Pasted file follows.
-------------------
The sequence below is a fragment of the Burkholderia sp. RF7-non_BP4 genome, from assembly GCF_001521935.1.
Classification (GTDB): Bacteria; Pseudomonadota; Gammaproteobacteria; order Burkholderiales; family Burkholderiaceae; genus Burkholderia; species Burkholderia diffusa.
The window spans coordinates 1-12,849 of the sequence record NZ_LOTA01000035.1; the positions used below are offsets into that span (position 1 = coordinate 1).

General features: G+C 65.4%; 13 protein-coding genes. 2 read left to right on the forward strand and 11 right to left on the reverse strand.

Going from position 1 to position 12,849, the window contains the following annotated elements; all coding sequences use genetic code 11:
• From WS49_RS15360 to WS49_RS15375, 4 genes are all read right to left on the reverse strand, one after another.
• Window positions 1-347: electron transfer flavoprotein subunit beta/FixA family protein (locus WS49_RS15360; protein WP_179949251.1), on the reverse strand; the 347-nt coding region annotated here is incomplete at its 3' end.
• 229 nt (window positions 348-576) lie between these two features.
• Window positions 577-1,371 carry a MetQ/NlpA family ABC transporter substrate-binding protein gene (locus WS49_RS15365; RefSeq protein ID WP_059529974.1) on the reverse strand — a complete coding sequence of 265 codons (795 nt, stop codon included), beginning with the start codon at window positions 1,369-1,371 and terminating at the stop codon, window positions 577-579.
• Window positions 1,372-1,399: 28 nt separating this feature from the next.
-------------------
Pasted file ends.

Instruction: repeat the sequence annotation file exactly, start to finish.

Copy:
The sequence below is a fragment of the Burkholderia sp. RF7-non_BP4 genome, from assembly GCF_001521935.1.
Classification (GTDB): Bacteria; Pseudomonadota; Gammaproteobacteria; order Burkholderiales; family Burkholderiaceae; genus Burkholderia; species Burkholderia diffusa.
The window spans coordinates 1-12,849 of the sequence record NZ_LOTA01000035.1; the positions used below are offsets into that span (position 1 = coordinate 1).

General features: G+C 65.4%; 13 protein-coding genes. 2 read left to right on the forward strand and 11 right to left on the reverse strand.

Going from position 1 to position 12,849, the window contains the following annotated elements; all coding sequences use genetic code 11:
• From WS49_RS15360 to WS49_RS15375, 4 genes are all read right to left on the reverse strand, one after another.
• Window positions 1-347: electron transfer flavoprotein subunit beta/FixA family protein (locus WS49_RS15360; protein WP_179949251.1), on the reverse strand; the 347-nt coding region annotated here is incomplete at its 3' end.
• 229 nt (window positions 348-576) lie between these two features.
• Window positions 577-1,371 carry a MetQ/NlpA family ABC transporter substrate-binding protein gene (locus WS49_RS15365; RefSeq protein ID WP_059529974.1) on the reverse strand — a complete coding sequence of 265 codons (795 nt, stop codon included), beginning with the start codon at window positions 1,369-1,371 and terminating at the stop codon, window positions 577-579.
• Window positions 1,372-1,399: 28 nt separating this feature from the next.